“Bliss was it in that dawn to be alive,/But to be young was very heaven!” The words of Wordsworth do not fully fit, because with so much bloodshed, the stench of corpses, and skeletons, dead or alive, just discovered as Allied troops entered the concentration camps, there was hardly scope for pure joy. The reference to youth, in turn, is a warning that when one tries, half a century later, not just to reconstruct events but to revive a mood, the past may be prettified through nostalgia for one’s adolescence. Yet dawn seems appropriate. We clearly did feel at the start of a new era. The very horror of the conflict may account for the revulsion and explain why the “Never more!” was even louder than in 1918. Millions of people across Europe were rejecting an old world capable of producing such pestilence. If today the fashion is to stress the end of history, at the time it was to talk of its new beginning.
This yearning for a different society prevailed throughout the Continent, including Eastern Europe, which I had miraculously left on the eve of the war and where German atrocities proved even more abominable than in the West. The neighbors of the Soviet Union were In such a mood even though the soldiers of the Red Army were being greeted there as liberators cum conquerors. The intellectual conception of revolution from above–the idea that Stalin’s tanks, like Napoleon’s armies, brought a more advanced social order–was still to come. The relatively high spirits right after the war rested on the rather optimistic assumption that Hungary and Poland, Bulgaria and Czechoslovakia would be somehow allowed to follow their “own roads to socialism.” Such hopes were soon to be dashed by the advent of the cold war and the closing of the “iron curtain.” Today, it is common to describe the Red Army as an invader. Things were much more complex at the time. With the corruption, inefficiency and injustice of their prewar governments still fresh in their minds and their natural hatred for the Nazis, the new deal, though imposed by the Red Army, had originally a significant degree of support among both workers and intellectuals.
But it was in Western Europe that the quest for a new social order was most perceptible. The role played by the battle of Stalingrad in our imagination or the part performed by the Communists in the Resistance did not, by themselves, explain the big jump in the Communist vote in both France and Italy. To grasp the reason for that, or for the victory of the British Labor Party, in the first parliamentary poll after the conflict, which ousted the war hero Winston Churchill, it is necessary to recapture the climate of public opinion during the period, with its wholesale rejection of greed, exploitation and inequality. On the Continent, fighters emerging from the underground were preaching that property could no longer stand in the way of social justice and that money should no longer be allowed to dominate the press. In Britain, if my memory is correct, The Economist, the voice of the capitalist gospel, was advocating a zero rate of interest. How distant and strange it all sounds now, and how revealing about the unsuspected flexibility and resilience of capitalism.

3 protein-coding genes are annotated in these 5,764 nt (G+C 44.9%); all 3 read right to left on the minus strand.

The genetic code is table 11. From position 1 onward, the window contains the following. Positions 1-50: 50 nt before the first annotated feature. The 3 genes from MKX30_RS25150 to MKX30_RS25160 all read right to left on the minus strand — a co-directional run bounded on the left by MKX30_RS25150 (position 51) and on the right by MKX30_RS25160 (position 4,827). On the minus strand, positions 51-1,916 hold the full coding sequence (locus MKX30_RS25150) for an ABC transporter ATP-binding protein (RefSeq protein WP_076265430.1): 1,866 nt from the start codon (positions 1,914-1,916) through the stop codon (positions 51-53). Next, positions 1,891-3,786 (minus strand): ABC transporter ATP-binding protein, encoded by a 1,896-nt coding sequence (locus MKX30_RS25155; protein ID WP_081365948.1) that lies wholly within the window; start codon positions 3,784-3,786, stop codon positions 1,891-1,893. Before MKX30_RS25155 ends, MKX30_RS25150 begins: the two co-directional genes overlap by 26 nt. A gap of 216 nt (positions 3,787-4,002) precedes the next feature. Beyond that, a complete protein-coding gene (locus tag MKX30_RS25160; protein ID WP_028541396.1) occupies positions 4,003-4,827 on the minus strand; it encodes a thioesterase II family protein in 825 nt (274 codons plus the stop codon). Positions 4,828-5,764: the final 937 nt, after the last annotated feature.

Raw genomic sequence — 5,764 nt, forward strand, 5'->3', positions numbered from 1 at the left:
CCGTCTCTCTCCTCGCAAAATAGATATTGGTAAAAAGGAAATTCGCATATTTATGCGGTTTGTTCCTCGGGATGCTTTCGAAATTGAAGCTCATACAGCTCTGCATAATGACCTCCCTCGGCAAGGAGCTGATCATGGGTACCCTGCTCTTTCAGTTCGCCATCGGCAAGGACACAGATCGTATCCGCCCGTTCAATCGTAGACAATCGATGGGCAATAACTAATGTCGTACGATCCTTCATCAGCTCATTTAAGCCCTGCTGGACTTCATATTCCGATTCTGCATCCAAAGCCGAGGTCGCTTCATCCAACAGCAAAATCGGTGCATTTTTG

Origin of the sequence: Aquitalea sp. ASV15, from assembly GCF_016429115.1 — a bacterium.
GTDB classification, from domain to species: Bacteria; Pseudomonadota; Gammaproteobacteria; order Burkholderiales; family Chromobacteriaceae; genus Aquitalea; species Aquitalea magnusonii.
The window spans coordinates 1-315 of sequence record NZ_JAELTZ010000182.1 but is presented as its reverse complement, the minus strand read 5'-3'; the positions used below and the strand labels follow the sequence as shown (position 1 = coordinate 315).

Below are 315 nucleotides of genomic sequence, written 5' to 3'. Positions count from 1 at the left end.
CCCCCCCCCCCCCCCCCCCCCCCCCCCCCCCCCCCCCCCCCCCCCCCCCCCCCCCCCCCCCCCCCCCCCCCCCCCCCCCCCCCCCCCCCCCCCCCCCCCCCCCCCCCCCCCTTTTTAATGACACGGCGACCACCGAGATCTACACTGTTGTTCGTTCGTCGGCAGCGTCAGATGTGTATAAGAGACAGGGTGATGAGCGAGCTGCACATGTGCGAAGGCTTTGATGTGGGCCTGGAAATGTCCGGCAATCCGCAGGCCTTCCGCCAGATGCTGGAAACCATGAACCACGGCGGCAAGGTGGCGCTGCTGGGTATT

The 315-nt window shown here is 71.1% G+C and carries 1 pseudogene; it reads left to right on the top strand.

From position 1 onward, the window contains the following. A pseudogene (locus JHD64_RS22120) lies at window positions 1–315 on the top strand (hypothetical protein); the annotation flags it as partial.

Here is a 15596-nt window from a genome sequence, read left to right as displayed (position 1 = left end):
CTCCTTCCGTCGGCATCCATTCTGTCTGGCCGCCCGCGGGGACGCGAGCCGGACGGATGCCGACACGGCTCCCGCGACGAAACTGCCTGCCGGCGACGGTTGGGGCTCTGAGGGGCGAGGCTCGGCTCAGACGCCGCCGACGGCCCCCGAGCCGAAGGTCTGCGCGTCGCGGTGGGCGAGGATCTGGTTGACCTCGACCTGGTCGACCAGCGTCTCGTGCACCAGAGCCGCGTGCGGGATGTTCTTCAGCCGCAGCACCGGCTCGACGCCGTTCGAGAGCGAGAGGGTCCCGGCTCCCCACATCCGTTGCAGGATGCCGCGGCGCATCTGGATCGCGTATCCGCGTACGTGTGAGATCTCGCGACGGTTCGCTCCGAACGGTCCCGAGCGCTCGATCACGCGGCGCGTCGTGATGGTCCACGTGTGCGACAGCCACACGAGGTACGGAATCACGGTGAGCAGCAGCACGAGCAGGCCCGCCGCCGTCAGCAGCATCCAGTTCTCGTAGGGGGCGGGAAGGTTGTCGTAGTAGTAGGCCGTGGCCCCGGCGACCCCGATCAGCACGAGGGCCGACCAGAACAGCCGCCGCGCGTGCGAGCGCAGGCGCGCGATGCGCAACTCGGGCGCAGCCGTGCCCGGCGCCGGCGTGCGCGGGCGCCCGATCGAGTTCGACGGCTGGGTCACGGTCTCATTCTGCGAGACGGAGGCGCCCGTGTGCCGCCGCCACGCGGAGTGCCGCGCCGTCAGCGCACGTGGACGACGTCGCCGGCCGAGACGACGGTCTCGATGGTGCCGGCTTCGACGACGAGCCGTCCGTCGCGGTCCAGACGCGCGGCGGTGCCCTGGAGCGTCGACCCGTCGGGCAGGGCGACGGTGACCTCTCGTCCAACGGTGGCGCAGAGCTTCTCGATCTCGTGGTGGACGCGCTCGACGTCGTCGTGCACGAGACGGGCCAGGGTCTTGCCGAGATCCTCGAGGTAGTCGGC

Why was that system not pushed off the stage? Propagandists who now tell the story should, paradoxically, pay some tribute to the Soviet leader, then known not as a tyrant but as good old “Uncle Joe.” The German surrender took place three months after the conference at Yalta, where the division of Europe was confirmed. The deal meant that within a few years Stalinism would extend to the Elbe. But it also guaranteed stability for the other half of Europe and Stalin stuck strictly to his side of the bargain: Greek Communists facing the British were left to their own devices, while the large Italian and French party battalions were ordered to consolidate their positions without threatening the established order.